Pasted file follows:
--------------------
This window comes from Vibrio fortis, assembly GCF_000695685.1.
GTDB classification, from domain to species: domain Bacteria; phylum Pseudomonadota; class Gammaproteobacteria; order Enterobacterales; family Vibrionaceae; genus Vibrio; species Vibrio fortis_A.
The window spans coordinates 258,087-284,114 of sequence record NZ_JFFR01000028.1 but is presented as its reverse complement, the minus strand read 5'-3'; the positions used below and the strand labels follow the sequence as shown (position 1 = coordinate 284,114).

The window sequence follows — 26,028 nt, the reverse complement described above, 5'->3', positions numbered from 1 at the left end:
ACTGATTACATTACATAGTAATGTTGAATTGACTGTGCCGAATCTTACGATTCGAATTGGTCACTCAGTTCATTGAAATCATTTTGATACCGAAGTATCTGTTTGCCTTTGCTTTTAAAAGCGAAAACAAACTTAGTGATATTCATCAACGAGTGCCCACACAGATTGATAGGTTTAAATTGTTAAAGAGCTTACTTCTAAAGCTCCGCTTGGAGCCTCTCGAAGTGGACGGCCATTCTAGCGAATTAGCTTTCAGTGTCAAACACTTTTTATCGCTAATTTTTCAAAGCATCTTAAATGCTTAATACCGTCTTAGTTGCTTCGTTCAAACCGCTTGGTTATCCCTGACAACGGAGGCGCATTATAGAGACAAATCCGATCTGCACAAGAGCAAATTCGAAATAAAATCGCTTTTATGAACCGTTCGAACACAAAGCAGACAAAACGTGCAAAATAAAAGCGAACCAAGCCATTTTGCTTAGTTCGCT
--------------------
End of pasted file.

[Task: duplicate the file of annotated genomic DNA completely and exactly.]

This window comes from Vibrio fortis, assembly GCF_000695685.1.
GTDB classification, from domain to species: domain Bacteria; phylum Pseudomonadota; class Gammaproteobacteria; order Enterobacterales; family Vibrionaceae; genus Vibrio; species Vibrio fortis_A.
The window spans coordinates 258,087-284,114 of sequence record NZ_JFFR01000028.1 but is presented as its reverse complement, the minus strand read 5'-3'; the positions used below and the strand labels follow the sequence as shown (position 1 = coordinate 284,114).

The window sequence follows — 26,028 nt, the reverse complement described above, 5'->3', positions numbered from 1 at the left end:
ACTGATTACATTACATAGTAATGTTGAATTGACTGTGCCGAATCTTACGATTCGAATTGGTCACTCAGTTCATTGAAATCATTTTGATACCGAAGTATCTGTTTGCCTTTGCTTTTAAAAGCGAAAACAAACTTAGTGATATTCATCAACGAGTGCCCACACAGATTGATAGGTTTAAATTGTTAAAGAGCTTACTTCTAAAGCTCCGCTTGGAGCCTCTCGAAGTGGACGGCCATTCTAGCGAATTAGCTTTCAGTGTCAAACACTTTTTATCGCTAATTTTTCAAAGCATCTTAAATGCTTAATACCGTCTTAGTTGCTTCGTTCAAACCGCTTGGTTATCCCTGACAACGGAGGCGCATTATAGAGACAAATCCGATCTGCACAAGAGCAAATTCGAAATAAAATCGCTTTTATGAACCGTTCGAACACAAAGCAGACAAAACGTGCAAAATAAAAGCGAACCAAGCCATTTTGCTTAGTTCGCT